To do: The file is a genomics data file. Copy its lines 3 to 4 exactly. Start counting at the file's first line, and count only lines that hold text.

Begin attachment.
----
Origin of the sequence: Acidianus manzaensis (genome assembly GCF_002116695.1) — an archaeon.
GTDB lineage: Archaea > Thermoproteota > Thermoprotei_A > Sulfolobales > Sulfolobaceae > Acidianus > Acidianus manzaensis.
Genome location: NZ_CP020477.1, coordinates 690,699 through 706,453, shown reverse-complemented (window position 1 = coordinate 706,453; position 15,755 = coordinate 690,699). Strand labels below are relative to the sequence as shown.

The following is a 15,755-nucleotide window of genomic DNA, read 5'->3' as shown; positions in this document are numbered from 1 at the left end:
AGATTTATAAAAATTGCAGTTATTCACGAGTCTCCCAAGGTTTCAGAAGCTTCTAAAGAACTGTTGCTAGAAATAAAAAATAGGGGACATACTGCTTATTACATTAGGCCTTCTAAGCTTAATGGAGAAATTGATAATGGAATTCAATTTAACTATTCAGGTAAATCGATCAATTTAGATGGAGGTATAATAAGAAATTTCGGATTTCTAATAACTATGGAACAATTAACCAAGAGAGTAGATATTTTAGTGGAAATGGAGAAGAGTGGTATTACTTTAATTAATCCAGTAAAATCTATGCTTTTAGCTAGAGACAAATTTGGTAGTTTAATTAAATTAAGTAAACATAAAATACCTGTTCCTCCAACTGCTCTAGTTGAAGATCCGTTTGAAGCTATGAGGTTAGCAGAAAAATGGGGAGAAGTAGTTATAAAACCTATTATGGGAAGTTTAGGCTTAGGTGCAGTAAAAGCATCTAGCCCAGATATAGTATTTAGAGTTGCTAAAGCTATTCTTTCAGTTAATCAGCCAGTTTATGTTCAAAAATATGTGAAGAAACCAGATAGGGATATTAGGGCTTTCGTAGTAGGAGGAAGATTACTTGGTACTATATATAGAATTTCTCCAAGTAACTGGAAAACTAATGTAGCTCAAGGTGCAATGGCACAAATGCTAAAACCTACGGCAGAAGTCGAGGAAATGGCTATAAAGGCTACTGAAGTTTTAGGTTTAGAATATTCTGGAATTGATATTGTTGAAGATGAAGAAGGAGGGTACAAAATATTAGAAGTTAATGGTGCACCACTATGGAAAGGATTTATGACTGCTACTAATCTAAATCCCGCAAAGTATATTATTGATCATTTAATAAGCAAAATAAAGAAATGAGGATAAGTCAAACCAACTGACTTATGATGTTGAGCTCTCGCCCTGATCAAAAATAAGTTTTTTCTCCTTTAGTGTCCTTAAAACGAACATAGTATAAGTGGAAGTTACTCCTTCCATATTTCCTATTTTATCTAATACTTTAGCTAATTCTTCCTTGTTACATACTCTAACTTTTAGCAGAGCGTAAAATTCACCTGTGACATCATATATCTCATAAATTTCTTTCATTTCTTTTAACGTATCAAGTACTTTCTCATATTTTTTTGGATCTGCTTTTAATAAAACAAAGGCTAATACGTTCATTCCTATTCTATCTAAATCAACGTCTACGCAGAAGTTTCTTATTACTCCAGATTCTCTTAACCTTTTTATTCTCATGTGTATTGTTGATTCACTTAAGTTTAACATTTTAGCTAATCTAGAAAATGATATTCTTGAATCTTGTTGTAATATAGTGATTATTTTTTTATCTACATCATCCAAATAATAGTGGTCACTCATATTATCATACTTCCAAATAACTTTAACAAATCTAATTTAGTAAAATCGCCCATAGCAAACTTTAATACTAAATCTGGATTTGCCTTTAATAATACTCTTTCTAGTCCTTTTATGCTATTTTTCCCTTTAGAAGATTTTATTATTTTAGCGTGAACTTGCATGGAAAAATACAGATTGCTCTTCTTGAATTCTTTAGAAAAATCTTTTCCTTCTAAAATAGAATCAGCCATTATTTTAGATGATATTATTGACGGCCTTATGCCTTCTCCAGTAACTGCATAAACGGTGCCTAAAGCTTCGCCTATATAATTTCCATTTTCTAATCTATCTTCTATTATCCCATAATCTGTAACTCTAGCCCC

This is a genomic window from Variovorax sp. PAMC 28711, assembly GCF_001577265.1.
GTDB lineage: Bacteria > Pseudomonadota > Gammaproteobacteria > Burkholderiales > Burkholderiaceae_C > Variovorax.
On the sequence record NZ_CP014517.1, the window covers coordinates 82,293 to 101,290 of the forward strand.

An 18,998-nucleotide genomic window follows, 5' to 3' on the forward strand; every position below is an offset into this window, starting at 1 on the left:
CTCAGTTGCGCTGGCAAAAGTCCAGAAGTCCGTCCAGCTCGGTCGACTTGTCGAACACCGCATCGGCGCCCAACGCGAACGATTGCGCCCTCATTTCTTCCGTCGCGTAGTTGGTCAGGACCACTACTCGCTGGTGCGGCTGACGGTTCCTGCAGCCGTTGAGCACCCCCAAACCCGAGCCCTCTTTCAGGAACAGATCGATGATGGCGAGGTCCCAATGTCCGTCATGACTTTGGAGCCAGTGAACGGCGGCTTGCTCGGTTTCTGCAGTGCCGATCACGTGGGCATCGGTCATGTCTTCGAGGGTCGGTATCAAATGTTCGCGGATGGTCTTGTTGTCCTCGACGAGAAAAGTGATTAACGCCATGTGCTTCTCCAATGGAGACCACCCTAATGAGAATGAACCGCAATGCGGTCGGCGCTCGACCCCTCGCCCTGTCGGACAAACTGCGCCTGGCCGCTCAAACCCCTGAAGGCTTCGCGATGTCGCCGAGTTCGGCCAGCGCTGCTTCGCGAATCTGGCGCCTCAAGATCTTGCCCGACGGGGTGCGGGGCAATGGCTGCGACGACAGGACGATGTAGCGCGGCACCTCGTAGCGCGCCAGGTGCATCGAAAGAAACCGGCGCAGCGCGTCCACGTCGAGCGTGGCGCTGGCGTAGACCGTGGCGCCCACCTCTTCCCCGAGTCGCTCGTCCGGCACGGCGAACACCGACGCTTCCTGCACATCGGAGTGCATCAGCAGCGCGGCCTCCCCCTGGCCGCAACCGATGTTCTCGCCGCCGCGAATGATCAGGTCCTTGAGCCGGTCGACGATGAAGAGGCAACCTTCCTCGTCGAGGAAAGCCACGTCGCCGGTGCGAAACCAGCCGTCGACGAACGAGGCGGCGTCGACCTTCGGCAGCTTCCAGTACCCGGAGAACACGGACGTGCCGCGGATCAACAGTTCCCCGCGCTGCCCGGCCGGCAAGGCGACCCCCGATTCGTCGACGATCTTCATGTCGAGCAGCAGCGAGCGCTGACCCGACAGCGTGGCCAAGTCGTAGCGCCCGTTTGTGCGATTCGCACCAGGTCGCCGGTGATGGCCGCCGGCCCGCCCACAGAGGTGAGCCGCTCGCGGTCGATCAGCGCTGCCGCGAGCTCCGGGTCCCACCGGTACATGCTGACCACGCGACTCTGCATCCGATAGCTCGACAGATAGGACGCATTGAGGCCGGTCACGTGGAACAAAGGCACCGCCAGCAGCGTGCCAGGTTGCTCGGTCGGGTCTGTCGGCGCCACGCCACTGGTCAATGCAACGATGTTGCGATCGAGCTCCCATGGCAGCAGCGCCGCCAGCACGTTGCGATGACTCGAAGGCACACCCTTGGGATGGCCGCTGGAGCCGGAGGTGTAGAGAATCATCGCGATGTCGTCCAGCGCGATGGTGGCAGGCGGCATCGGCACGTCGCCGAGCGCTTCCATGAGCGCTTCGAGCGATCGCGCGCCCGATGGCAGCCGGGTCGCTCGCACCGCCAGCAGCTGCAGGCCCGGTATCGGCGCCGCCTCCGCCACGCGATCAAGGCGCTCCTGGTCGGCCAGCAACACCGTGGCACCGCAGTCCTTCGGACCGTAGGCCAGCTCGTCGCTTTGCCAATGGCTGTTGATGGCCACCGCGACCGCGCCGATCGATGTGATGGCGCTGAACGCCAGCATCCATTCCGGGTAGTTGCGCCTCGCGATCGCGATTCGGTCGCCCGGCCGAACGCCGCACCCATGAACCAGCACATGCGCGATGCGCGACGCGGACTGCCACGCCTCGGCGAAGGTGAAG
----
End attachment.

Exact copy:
Genome location: NZ_CP020477.1, coordinates 690,699 through 706,453, shown reverse-complemented (window position 1 = coordinate 706,453; position 15,755 = coordinate 690,699). Strand labels below are relative to the sequence as shown.

The following is a 15,755-nucleotide window of genomic DNA, read 5'->3' as shown; positions in this document are numbered from 1 at the left end: